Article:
Queen is a senior attending Furman University in Greenville, SC. Read on as Queen shares the things she wishes she knew before hopping into her abroad experience in Stockholm, Sweden.
The Effects of Culture Shock
I am currently at predominantly white institution (PWI) in the U.S. and figured this environment would help me transition into a white-dominated society such as Stockholm. I quickly realized that this was not the case, and found myself dealing with the effects of culture shock longer than anticipated. From the mid-day fikas, to the speed-walking through the metro stations, I found that I had to adjust almost all aspects of living in regards to what I thought I knew about this part of the world.
Perception of Race
Typically, in the United States, “Black” is the first label on my list of identities in which I have learned to navigate the world and what others use to shape their perspectives. Culturally within Sweden, there is this emphasis of literal “colorblindness” when it comes to race. One of the most prevalent, and physical aspects of my identity, was ultimately invisible. There is an active and constant push towards sameness, and equality (not equity) in the context of a social welfare state.
Culturally within Sweden, there is this emphasis of literal ‘colorblindness’ when it comes to race. One of the most prevalent and physical aspects of my identity was ultimately invisible.
When looking back at Sweden’s history, superciliously, this notion makes sense. However, this colorblindness becomes troublesome when attempting to research the lives and experiences of Afro-Swedes and Blackness in general within Stockholm, as there was no data specifically pertaining to race. Instead, I had to view other factors that are often related to racial aspects, such as living areas or socioeconomic status. Still, I found this data to not be completely accurate and frustrating when attempting to gain a fuller picture of the lives of POC within Stockholm.
One of the perks of living in a city is that there are organizations for just about any kind of interest. There were two activities in which I committed that helped me feel a sense of community outside of the DIS sphere. The first was Altar Space, which has “private wellness classes & events for Black Womxn designed to nurture well-being through affirmation & community”. I was able to go to both a yoga session and private movie night, and met really interesting individuals who took the time to ask me about my experience in Stockholm as well as tell me about theirs. I also traveled to the English Bookshop often, first looking for books, and I discovered that they had book club meetings that I could attend. It was another cool way for me to meet Swedes, while discussing topics I was interested in!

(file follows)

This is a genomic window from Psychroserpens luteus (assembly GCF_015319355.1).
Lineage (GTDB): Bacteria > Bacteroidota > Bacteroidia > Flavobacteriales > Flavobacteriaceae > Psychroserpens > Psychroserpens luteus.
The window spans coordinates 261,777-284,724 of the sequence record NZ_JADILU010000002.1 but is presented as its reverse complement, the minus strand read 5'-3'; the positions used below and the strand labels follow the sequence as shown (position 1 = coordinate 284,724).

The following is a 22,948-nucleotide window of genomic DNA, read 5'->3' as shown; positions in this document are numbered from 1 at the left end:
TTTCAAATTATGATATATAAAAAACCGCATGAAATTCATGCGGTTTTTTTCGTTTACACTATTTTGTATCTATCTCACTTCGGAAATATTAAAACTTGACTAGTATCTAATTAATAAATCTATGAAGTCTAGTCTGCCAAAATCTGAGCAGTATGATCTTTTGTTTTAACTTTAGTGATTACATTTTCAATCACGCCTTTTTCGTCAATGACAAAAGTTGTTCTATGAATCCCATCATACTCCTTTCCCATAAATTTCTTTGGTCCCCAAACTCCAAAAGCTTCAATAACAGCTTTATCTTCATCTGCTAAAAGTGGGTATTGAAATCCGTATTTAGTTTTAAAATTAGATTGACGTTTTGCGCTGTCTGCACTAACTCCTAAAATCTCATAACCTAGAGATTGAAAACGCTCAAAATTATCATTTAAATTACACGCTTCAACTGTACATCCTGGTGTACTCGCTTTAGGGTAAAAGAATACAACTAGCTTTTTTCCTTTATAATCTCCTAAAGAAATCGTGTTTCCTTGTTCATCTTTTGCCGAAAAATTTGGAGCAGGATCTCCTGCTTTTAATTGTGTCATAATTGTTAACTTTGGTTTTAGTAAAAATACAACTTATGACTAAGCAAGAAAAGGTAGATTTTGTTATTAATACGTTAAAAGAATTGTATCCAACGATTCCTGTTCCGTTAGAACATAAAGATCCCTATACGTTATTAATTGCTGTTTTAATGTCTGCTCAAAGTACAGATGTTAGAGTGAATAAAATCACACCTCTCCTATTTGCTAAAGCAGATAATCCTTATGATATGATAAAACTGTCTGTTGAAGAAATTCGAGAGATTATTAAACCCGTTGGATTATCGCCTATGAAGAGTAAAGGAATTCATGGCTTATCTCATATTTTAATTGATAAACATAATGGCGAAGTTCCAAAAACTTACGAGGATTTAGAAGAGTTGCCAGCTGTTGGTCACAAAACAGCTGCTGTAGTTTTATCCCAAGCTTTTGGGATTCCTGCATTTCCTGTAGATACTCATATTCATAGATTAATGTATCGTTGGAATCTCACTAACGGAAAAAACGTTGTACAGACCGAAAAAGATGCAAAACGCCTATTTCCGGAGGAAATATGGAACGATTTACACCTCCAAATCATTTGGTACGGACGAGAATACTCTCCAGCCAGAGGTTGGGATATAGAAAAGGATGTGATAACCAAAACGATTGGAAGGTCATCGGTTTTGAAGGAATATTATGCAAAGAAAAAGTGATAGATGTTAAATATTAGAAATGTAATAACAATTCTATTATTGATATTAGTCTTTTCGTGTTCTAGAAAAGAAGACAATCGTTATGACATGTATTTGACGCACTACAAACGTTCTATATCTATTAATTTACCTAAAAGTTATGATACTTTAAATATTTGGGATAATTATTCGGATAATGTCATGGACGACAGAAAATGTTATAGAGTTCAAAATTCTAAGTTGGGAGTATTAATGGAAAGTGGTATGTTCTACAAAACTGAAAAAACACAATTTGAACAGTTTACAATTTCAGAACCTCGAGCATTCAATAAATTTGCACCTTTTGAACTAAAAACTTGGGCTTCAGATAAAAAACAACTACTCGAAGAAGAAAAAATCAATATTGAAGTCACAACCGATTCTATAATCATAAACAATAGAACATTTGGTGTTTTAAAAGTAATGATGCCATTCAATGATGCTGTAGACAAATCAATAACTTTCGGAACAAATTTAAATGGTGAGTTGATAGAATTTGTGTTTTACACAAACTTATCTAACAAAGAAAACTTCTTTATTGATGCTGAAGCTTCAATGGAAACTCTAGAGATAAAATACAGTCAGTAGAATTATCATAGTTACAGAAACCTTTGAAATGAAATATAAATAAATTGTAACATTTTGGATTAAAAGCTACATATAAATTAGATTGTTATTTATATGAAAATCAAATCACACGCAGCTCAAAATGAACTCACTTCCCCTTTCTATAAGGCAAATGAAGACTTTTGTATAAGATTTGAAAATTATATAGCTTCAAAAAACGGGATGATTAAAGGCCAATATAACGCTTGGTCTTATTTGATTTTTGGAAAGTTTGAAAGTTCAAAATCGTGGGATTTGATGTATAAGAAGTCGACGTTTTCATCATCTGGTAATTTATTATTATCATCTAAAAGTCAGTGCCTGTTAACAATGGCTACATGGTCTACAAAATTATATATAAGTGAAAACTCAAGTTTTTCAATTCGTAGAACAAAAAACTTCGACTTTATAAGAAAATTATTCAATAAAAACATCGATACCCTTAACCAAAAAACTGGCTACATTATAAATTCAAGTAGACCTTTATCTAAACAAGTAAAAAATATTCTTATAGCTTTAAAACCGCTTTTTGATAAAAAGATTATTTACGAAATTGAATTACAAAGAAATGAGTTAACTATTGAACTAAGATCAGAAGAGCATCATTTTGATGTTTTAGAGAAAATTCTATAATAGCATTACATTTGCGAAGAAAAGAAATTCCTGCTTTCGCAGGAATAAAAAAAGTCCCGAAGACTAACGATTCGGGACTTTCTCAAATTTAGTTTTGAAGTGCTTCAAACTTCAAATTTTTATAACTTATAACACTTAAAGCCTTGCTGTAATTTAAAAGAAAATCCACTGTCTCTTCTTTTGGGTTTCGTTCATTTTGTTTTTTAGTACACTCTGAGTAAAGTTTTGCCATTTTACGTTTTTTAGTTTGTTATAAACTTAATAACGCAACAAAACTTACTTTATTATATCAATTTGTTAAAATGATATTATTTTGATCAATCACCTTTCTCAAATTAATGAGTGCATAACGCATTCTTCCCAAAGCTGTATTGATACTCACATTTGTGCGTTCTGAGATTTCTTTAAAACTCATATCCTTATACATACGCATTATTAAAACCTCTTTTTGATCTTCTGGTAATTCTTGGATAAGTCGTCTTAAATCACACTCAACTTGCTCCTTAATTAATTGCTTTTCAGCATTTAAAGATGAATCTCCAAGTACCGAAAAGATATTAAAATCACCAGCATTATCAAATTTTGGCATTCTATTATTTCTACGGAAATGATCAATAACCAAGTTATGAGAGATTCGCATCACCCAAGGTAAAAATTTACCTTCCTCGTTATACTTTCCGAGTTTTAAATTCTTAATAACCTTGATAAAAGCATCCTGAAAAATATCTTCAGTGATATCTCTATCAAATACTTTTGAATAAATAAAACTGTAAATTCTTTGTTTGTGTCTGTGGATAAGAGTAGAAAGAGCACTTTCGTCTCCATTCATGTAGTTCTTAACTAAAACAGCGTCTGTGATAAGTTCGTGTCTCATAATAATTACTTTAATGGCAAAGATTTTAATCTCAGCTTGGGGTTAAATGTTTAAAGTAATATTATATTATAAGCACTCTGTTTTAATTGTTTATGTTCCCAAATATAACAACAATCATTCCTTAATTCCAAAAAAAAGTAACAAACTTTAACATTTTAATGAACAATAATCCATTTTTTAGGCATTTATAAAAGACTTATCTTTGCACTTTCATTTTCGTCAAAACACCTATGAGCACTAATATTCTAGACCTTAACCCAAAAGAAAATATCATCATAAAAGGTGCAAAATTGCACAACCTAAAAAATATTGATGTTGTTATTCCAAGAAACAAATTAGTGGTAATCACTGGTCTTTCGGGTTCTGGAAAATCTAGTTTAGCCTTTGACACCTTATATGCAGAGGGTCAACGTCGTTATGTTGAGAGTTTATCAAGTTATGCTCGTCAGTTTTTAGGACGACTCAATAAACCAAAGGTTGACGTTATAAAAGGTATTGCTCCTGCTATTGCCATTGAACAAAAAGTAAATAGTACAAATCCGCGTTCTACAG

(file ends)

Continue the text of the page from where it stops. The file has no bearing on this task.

I highly suggest exploring what Stockholm and the neighboring cities have to offer, and I was happy to find community in other spaces that shared my interests. With this adjustment, I also found it helpful to consume media that centered on the Black experience. I highly recommend reading the novel In Every Mirror She’s Black by Lola Akinmade Åkerström, a DIS professor! She came to speak to DIS students this past semester about her process in releasing the novel and the importance of having representation in spaces like Sweden. This book in particular helped validate a lot of the experiences I had while living abroad, which I was extremely thankful for, and believe anyone who comes to study here must get their hands on the book.
Simultaneous Adjustment to Swedish & American Culture
When making the transition from the United States to Sweden, I was preparing myself for only the initial moment of the culture shock of being in a new country. One thing I did not think much about was the adjustment period of learning customs, behaviors, and norms of peers from across America (especially after a year-long lockdown with limited travel). Unintentionally, I clung to the label of “American”, thinking that this would cover all of our slight differences, and when it did not, I often felt more isolated than before. I thought that this label would act as a barrier and if I never felt acclimated to the Swedish lifestyle, I would have peers from the U.S. who would relate to these emotions. However, I quickly realized that this American identity meant lesser to some of my peers who had the desire to fully assimilate into Swedish culture.